Accept pipeline input?False
-SecretId <String>
Specifies the secret to which you want to add a new version. You can specify either the Amazon Resource Name (ARN) or the friendly name of the secret. The secret must already exist.
Required?False
Position?Named
Accept pipeline input?False
-SecretString <String>
(Optional) Specifies text data that you want to encrypt and store in this new version of the secret. Either SecretString or SecretBinary must have a value, but not both. They cannot both be empty.If you create this secret by using the Secrets Manager console then Secrets Manager puts the protected secret text in only the SecretString parameter. The Secrets Manager console stores the information as a JSON structure of key/value pairs that the default Lambda rotation function knows how to parse.For storing multiple values, we recommend that you use a JSON text string argument and specify key/value pairs. For information on how to format a JSON parameter for the various command line tool environments, see Using JSON for Parameters in the AWS CLI User Guide. For example:[{"username":"bob"},{"password":"abc123xyz456"}]If your command-line tool or SDK requires quotation marks around the parameter, you should use single quotes to avoid confusion with the double quotes required in the JSON text.
Required?False
Position?1
Accept pipeline input?True (ByValue, )
-VersionStage <String[]>
(Optional) Specifies a list of staging labels that are attached to this version of the secret. These staging labels are used to track the versions through the rotation process by the Lambda rotation function.A staging label must be unique to a single version of the secret. If you specify a staging label that's already associated with a different version of the same secret then that staging label is automatically removed from the other version and attached to this version.If you do not specify a value for VersionStages then Secrets Manager automatically moves the staging label AWSCURRENT to this new version.
Required?False
Position?Named
Accept pipeline input?False

Common Credential and Region Parameters

-AccessKey <String>
The AWS access key for the user account. This can be a temporary access key if the corresponding session token is supplied to the -SessionToken parameter.
Required? False
Position? Named
Accept pipeline input? False
-Credential <AWSCredentials>
An AWSCredentials object instance containing access and secret key information, and optionally a token for session-based credentials.
Required? False
Position? Named
Accept pipeline input? False
-ProfileLocation <String>

Used to specify the name and location of the ini-format credential file (shared with the AWS CLI and other AWS SDKs)

If this optional parameter is omitted this cmdlet will search the encrypted credential file used by the AWS SDK for .NET and AWS Toolkit for Visual Studio first. If the profile is not found then the cmdlet will search in the ini-format credential file at the default location: (user's home directory)\.aws\credentials. Note that the encrypted credential file is not supported on all platforms. It will be skipped when searching for profiles on Windows Nano Server, Mac, and Linux platforms.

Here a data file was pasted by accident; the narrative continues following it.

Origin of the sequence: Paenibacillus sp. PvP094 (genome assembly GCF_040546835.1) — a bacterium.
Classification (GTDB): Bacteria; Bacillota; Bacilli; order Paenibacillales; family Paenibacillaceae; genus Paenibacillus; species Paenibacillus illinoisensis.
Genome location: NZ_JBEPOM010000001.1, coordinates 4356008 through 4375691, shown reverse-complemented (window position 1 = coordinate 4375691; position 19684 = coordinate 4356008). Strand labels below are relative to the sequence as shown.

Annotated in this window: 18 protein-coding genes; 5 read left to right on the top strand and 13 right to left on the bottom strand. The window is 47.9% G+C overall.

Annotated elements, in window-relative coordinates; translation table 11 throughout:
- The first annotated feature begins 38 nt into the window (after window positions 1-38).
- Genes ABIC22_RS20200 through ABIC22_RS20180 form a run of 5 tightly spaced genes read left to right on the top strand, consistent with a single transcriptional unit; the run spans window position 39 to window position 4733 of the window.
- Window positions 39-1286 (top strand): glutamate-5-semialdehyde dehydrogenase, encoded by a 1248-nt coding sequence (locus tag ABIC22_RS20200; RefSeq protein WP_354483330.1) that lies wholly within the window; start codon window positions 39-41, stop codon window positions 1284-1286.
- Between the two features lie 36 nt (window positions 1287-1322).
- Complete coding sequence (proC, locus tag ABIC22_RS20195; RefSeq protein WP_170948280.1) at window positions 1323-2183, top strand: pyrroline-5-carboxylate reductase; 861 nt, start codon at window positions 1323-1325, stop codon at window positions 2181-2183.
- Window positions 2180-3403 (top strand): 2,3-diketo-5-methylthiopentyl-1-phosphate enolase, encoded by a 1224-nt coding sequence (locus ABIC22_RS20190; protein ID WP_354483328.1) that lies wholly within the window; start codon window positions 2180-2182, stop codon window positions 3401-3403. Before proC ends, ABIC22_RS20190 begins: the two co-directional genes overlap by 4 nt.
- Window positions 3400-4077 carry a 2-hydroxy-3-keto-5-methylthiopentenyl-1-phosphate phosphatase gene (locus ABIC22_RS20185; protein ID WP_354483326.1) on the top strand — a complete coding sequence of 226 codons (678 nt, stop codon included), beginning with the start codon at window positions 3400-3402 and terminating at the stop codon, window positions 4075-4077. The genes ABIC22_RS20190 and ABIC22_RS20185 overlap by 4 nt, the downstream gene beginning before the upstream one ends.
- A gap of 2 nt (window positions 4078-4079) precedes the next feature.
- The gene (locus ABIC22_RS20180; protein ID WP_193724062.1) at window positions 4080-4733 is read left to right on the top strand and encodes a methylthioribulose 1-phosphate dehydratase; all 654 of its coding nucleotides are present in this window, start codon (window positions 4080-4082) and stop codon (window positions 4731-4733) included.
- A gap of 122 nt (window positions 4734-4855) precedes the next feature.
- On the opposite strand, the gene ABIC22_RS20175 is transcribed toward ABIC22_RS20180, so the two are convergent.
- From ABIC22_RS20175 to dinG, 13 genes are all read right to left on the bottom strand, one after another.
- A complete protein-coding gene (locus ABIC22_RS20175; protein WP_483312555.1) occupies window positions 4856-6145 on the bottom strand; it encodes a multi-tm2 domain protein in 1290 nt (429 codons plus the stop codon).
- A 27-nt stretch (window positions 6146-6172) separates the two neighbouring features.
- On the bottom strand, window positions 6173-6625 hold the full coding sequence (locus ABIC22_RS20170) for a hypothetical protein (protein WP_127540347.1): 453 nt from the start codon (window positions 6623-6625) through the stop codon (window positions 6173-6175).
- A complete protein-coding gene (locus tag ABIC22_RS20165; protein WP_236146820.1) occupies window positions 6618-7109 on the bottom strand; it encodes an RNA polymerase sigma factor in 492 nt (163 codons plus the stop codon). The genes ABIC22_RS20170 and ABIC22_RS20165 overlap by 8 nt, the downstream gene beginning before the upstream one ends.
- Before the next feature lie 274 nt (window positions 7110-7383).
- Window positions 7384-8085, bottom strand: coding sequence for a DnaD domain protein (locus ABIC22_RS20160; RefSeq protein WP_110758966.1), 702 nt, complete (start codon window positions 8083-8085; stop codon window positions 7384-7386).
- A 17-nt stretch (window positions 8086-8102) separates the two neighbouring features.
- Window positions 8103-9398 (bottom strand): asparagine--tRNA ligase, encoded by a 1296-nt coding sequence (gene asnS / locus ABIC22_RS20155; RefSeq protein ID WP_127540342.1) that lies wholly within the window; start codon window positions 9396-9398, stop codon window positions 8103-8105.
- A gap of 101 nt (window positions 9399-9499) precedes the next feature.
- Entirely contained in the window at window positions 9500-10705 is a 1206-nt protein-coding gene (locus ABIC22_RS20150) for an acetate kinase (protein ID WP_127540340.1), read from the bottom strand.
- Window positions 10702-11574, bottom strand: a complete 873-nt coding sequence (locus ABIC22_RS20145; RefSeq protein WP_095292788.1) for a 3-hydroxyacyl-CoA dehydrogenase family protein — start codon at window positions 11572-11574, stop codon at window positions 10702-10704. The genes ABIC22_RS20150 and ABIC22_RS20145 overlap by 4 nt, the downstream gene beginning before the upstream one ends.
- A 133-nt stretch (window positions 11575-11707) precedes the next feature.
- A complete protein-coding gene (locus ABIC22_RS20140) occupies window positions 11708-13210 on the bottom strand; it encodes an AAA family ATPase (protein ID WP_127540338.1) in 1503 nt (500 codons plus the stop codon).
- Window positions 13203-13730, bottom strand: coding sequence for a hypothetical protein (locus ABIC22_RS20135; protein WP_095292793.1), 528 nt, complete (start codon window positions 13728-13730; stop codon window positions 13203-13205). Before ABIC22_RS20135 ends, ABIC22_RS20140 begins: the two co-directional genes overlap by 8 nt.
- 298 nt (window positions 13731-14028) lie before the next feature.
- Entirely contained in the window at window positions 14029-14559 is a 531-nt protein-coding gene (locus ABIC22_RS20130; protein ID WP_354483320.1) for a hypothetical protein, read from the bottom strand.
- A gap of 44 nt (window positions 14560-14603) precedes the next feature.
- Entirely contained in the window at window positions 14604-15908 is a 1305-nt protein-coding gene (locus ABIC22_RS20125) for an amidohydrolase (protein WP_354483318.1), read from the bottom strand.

If this parameter is specified then this cmdlet will only search the ini-format credential file at the location given.

As the current folder can vary in a shell or during script execution it is advised that you use specify a fully qualified path instead of a relative path.

Required? False
Position? Named
Accept pipeline input? False
-ProfileName <String>
The user-defined name of an AWS credentials or SAML-based role profile containing credential information. The profile is expected to be found in the secure credential file shared with the AWS SDK for .NET and AWS Toolkit for Visual Studio. You can also specify the name of a profile stored in the .ini-format credential file used with the AWS CLI and other AWS SDKs.
Required? False
Position? Named
Accept pipeline input? False
-NetworkCredential <PSCredential>
Used with SAML-based authentication when ProfileName references a SAML role profile. Contains the network credentials to be supplied during authentication with the configured identity provider's endpoint. This parameter is not required if the user's default network identity can or should be used during authentication.
Required? False
Position? Named
Accept pipeline input? False
-SecretKey <String>
The AWS secret key for the user account. This can be a temporary secret key if the corresponding session token is supplied to the -SessionToken parameter.
Required? False
Position? Named
Accept pipeline input? False
-SessionToken <String>
The session token if the access and secret keys are temporary session-based credentials.
Required? False
Position? Named
Accept pipeline input? False
-Region <String>
The system name of the AWS region in which the operation should be invoked. For example, us-east-1, eu-west-1 etc.
Required? False
Position? Named
Accept pipeline input? False
-EndpointUrl <String>

The endpoint to make the call against.

Note: This parameter is primarily for internal AWS use and is not required/should not be specified for normal usage. The cmdlets normally determine which endpoint to call based on the region specified to the -Region parameter or set as default in the shell (via Set-DefaultAWSRegion). Only specify this parameter if you must direct the call to a specific custom endpoint.

Required? False
Position? Named
Accept pipeline input? False

Inputs

You can pipe a String object to this cmdlet for the SecretString parameter.

Outputs

This cmdlet returns a Amazon.SecretsManager.Model.PutSecretValueResponse object containing multiple properties. The object can also be referenced from properties attached to the cmdlet entry in the $AWSHistory stack.

Supported Version

AWS Tools for PowerShell: 2.x.y.z